How to stop people pleasing
Written by Amanda Rose
People-pleasing. It’s a trap but one you can avoid. If you are unfamiliar with the term or you may think you’re a people pleaser here’s a checklist to help you work it out.
- The word “no” never comes out of their mouth. Saying “no” might disappoint someone.
- They go above and beyond to impress people, even when it is inconvenient or uncomfortable.
- They struggle to receive criticism and may even say sorry when it isn’t their fault.
- They feel devastated when they suspect someone doesn’t like them or approve of them.
- They hate conflict or uncertainty in relationships.
Sound familiar? People-pleasing is a common issue. Many of us, perhaps especially women, live with a deep-seated fear of disappointing those around us. That someone may not like you? People-pleasers often end up discontent and anxious in relationships, constantly striving for approval and reassurance. Whilst at the same time, often neglecting their own goals and priorities. Unsurprisingly, this behaviour is also toxic in the business world. People-pleasing and business don’t mix well.
For example, imagine a client questions your rate. They ask for a discount. At this point, a people pleaser is filled with guilt and worry. You can’t afford to drop your price but you feel as if you can’t say “no”. You’ve just devalued what you’re providing and set up a dangerous precedent. This client is never going to value your work if you allow them to pay less than everyone else. This is just one of many scenarios a people-pleasing business owner can get themselves into. So, how can we avoid these issues? Here are three catchphrases to live by:
1. “I provide quality goods and services“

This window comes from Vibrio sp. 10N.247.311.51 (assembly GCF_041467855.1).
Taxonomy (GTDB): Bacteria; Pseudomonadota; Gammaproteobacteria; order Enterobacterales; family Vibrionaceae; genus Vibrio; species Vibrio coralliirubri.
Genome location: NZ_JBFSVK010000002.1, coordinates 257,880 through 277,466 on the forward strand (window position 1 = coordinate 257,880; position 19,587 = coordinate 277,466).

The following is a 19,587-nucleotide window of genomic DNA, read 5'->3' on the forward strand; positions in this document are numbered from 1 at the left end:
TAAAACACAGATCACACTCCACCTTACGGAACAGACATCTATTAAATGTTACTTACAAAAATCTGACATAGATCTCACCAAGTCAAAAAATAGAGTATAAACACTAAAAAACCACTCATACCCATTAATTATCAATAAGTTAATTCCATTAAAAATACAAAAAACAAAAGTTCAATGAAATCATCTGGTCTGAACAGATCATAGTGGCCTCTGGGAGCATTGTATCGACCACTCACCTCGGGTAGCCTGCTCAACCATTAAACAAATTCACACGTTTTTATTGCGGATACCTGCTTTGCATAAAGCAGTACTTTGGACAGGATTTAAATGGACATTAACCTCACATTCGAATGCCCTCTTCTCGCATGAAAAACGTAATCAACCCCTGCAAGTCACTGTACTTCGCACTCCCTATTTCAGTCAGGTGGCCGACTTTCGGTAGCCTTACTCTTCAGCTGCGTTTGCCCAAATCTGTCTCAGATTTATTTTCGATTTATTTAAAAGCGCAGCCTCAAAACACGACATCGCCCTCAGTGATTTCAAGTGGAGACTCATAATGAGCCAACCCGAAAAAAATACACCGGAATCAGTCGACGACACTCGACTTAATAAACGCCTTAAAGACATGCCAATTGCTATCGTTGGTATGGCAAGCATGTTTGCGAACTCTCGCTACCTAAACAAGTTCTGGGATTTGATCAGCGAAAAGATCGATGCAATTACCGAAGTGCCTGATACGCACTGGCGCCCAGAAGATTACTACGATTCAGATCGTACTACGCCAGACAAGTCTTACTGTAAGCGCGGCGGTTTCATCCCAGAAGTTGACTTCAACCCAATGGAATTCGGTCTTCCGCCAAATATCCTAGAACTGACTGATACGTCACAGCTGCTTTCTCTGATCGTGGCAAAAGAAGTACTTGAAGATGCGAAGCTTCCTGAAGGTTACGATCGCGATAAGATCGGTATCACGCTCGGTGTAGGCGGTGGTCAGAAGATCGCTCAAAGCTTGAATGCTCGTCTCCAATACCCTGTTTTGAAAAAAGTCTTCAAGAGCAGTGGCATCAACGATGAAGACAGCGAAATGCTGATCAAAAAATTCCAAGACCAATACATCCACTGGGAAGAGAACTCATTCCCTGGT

The key to avoiding people-pleasing is to be confident in yourself and what you have to offer. If you don’t believe in yourself and your business, you will agree to unreasonable requests. And people will also cross boundaries and try and squeeze you until you crack on pricing. However, if you are confident in the quality of your offering, you can stand your ground. Whenever you feel tempted to wave the white flag and surrender to a pushy client, think “I provide quality goods or services”. Also, ask yourself whether you want someone like that as a client. Often saying no will make them respect you more.
2. “I will be kind to people but maintain my boundaries”
People pleasers are constantly worried about what others think. This worry builds and leads you to make unwise decisions. You say “yes” when you should say “no”. You offer too much. You work too late. You respond to demands too easily. Instead, focus on kindness, not reputation. You can only be responsible for how you act, not what others think. So, spend your time on understanding that saying no doesn’t make you a bad person and always be ready to walk away.
3. “Who do I want to work with?“
It can be scary to stand up for ourselves. If we push back, a client might leave. Here’s something to remember: if someone refuses to treat you with respect, you probably don’t want them in your life. When a client walks away because you stand your ground, you’re not losing out. Rather, you are protecting your business reputation from someone who doesn’t see your value. Next time you’re in a difficult conversation and you feel tempted to bend your own rules, ask yourself, “Is this who I want to work with?”. If not, don’t be afraid to see them walk away.